My best story about public restrooms came from a road trip I took with my family seven or eight years ago.  I had to go really bad and had no other option than to stop at a truck stop and use the facilities.  We were in a pretty conservative part of Oregon so I knew there may be trouble but I did my best to stick out my breasts and suck in my gut so they were even more ‘out there’ and noticeable and walked in like I belonged there, which of course I did.  At any rate, this woman was in there with her 9 or 10 year-old daughter and immediately looked at my short hair and baseball cap and right past my breasts.  Then she yells at me, “You’re in the wrong restroom!”  

With a sigh of ‘oh lord, here we go’ I responded politely with, “No Ma’am, I’m not.”  Even with my voice she still thought I was a man and continued with her insistence that I was in the wrong restroom.  Luckily, my partner at the time was in there with me and she looked at the woman and said, “She is in the right restroom. She is a woman. Do you not see her breasts?” With that she pointed to my chest.  The woman shot her an angry and frustrated look then grabbed her daughter by the wrist and quickly left the restroom. 

All I wanted to do was pee! 

Ever since then I’ve had this fear that something like that would happen again so I started thinking about places where I could stop on road trips that had one of those one person restrooms.  Although I’m not a fan of their coffee nor their business practices, Starbucks is great for this.  They all seem to have those one stalled restrooms and no one says anything to you for walking in, using the restroom and walking out.  You don’t even have to buy anything.  So, I started looking for those along the way when I really needed to make a pit stop. 

The funny thing is, on this last road trip my hair wasn’t as short as it normally is so I didn’t really have any issues and had to stop a couple of times at rest areas.  The issues I had were mostly in my head.  But, still. 

I have to wonder.  When will the gender stereotypes be broken.  Are there not enough short haired, t-shirt and jean wearing women out there to realize that just because you have short hair and wear jeans and t-shirts it does not mean that you are a man? 

I realize that I have a choice to dress in a more feminine manner but, I’ve got to be honest with you, you really don’t want to see that.  I look like a guy in drag, which isn’t a bad thing, necessarily.  I just isn’t me.  At all.  It’s actually kind of scary. 

I guess until everyone can finally get over this gender stereotyping, I’ll just keep freaking them out by using the women’s restroom.  But, really.  Ya’ll need to get over it.  I’m just there to pee!

Wednesday, November 3, 2010

It's Been Great But.....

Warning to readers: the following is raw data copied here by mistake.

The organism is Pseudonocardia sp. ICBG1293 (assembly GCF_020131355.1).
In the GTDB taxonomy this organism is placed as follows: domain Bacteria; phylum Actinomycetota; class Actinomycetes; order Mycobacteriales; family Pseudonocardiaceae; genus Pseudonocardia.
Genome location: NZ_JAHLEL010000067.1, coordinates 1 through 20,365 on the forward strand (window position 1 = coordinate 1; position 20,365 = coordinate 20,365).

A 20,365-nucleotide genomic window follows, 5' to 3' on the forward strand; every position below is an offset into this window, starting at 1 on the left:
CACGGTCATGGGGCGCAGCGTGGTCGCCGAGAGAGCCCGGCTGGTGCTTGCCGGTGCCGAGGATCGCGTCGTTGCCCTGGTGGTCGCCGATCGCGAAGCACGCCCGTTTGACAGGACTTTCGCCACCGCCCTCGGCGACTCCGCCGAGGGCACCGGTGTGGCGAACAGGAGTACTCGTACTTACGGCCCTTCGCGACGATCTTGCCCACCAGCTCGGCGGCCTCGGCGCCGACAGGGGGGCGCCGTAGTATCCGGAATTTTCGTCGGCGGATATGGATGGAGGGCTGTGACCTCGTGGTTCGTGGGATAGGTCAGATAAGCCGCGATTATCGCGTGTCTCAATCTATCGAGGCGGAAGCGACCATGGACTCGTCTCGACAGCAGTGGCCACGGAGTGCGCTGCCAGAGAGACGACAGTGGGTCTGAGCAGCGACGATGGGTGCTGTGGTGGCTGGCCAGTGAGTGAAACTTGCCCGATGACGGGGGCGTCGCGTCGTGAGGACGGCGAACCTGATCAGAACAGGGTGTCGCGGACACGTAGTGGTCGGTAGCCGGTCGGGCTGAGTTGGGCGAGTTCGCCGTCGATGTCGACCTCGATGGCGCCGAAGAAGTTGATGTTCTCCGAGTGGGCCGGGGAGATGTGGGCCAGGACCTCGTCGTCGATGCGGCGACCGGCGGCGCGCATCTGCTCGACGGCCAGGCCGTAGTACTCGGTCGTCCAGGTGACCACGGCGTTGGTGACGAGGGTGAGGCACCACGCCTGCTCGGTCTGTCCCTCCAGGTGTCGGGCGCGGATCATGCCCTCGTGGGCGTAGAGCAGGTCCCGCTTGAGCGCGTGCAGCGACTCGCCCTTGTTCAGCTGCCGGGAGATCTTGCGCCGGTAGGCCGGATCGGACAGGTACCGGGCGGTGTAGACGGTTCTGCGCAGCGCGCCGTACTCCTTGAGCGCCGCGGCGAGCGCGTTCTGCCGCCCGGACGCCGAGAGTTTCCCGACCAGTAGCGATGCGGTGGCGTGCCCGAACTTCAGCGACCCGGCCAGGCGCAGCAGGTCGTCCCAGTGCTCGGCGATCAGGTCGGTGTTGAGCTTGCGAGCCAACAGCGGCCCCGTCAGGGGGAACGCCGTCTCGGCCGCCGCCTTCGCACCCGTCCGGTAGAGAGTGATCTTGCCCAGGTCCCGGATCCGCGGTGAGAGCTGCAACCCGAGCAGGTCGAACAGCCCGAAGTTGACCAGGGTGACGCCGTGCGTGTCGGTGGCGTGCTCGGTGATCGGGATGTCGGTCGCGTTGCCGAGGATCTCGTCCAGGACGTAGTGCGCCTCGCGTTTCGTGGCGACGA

Being home has been both good and bad. I’m worn out from care-taking and cleaning up. I feel for my Mom who is still in pain. She just can’t get comfortable. That useless feeling that comes from not being able to take the pain away for her is difficult to deal with.

I haven’t been able to sleep much so today has been a difficult day for me, mentally.  When I get this worn out I have a much more difficult time dealing with emotions. With the elections came a few political conversations where I felt myself shutting down. Add a few comments here and there and suddenly I feel like a teenager again.  Not completely, but enough to make an impact. 

When I first got here I felt stronger mentally and emotionally.  I still feel strong but after spending the last week without much of the quiet, reflective time I usually have I’m feeling really weak and lost.  I haven’t been writing or meditating.  Haven’t taken a lot of pictures or spent much time alone. It’s become very clear to me that I need these things in my life in order to stay balanced and focused. This lost feeling is uncomfortable for me.

I also haven’t worked out much since I’ve been here, although being a caretaker is pretty physical.  Going to the gym and making my body stronger brings me peace and confidence. It eliminates the pent up frustration and makes things much more easier to deal with.

I also miss my guitar. I haven’t picked it up in a couple of weeks and I’m jonesing for it.

Tonight is my last night here at home. Tomorrow morning I’ll start the drive back to Oregon and will be home on Friday.  I already plan on hitting the gym Friday night and am really looking forward to the quite, reflective time on the drive home.

It’s been good to be home and Mom is healing nicely.  I’m happy that my schedule allowed me to come down and help her.  I’m really ready to get home though. My home.